She bleats, she writhes, she offends, she titillates. And she sells records — 6 million in two years.
Madonna Louise Veronica Ciccone was born to be a star. She’s known that since she was a little girl in Bay City, Mich.
“I’ve always known this was going to happen to me,” says Madonna. “It was just a matter of time. My success is something that was meant to be. I’m surprised my first album stayed on the charts so long, but everything happens when you least expect it.”
– Her album, Like a Virgin, No. 1 on this week’s Billboard chart for the third straight week, has sold more than 3 million copies. The first single, Like a Virgin, was No. 1 for six weeks; the follow-up, Material Girl, is No. 24 this week.
– Her debut LP, Madonna, sold more than 2 1/2 million copies and had three hit singles.
– She sings two songs, Crazy for You and Gambler, on the soundtrack of the film Vision Quest.
– Desperately Seeking Susan, in which she makes her movie debut as a featured actress, is scheduled to be released March 29.
– Her first tour, a two-month effort, is to begin in mid-April in Seattle.
– Her Wazoo line of clothing, with sexy, midriff-baring styles, including a lace top and skin-tight leggings, will be introduced in April.
“We noticed there were a lot of young girls who copy the way Madonna dresses,” says Dave Alan, sales manager of the company that licenses the new line.
Says her friend, jewelry designer Maripol, who has a New York boutique: “Kids come in the shop all the time looking just like her. I call them little Madonnas.”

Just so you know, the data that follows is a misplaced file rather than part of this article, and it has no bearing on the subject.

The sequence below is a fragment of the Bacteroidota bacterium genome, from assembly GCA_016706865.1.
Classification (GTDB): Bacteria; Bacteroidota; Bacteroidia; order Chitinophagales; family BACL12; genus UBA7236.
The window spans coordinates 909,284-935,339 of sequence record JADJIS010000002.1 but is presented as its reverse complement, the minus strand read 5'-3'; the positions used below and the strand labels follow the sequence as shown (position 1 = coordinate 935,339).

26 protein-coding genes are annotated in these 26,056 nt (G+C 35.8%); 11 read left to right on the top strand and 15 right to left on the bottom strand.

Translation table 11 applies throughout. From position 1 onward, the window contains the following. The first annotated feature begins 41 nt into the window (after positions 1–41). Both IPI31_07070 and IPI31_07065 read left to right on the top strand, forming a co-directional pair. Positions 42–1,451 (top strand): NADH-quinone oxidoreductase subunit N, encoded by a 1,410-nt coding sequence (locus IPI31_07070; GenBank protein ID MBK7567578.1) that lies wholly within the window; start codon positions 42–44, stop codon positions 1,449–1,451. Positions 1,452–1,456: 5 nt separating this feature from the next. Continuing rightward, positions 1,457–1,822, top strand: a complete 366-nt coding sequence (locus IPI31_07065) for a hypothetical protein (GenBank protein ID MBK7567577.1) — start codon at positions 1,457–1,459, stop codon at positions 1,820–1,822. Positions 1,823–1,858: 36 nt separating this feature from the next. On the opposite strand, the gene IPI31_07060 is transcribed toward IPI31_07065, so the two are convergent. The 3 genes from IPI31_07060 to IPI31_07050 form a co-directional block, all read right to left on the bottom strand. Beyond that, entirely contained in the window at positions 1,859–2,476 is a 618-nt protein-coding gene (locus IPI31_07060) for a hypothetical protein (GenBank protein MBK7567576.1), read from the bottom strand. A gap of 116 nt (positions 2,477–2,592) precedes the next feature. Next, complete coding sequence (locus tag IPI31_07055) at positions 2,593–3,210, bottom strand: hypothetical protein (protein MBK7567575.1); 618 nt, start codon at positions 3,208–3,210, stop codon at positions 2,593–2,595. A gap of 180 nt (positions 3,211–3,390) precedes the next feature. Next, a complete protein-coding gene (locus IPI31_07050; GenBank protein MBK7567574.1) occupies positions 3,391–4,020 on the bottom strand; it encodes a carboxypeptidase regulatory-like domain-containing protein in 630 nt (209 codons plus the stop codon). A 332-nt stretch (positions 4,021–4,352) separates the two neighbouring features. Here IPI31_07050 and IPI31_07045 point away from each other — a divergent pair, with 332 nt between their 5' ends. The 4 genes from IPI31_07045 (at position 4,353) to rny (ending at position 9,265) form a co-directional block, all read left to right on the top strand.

– A compilation of four of her hits is on videocassette.
– And she just completed photos for a 1986 Madonna calendar, shot in Hawaii.
Not bad for a 24-year-old who recorded her first single in 1982.
Madonna — despite her success — is regarded with suspicion by some rock critics and fans. A Los Angeles Times critic characterized her voice as sometimes “sounding like a sheep in pain.”
There’s also her ultrasexy video image and her wardrobe, which includes a bizarre collection of necklaces with religious symbols, a belt buckle that reads “Boy Toy” and odd bits of underwear, including corsets.
Then there was the time she told an interviewer for a British magazine that she viewed the loss of her virginity as “a career move.”
“She seems like a walking sexist cliche. She seems to have this calculated slut image that puts a lot of people off,” says Kurt Loder, a writer and reviewer for Rolling Stone. “She’s not the world’s best vocalist, and I reviewed her first album as being really thin.”
“Madonna has had a short career. So that’s one reason a lot of critics put that sort of black widow spider label on her, because that’s an easy hook,” says Mark Bego, a New York-based writer whose unauthorized biography, Madonna!, will be published in April.
“She’s phenomenally talented, but there’s no question that she’s developed an ‘attitude’ lately,” Bego says. “She’s almost inaccessible. I think her record company is grooming her as a pop diva and her manager agrees with that. She agrees, too.”
Rock writer Christopher Connelly has implied that Madonna used musician friends to further her career, then cast them aside for others more important. But most old friends say they remain loyal.
“All my boyfriends turned out to be very helpful to my career, but that’s not the only reason I stayed with them,” Madonna told The Record magazine.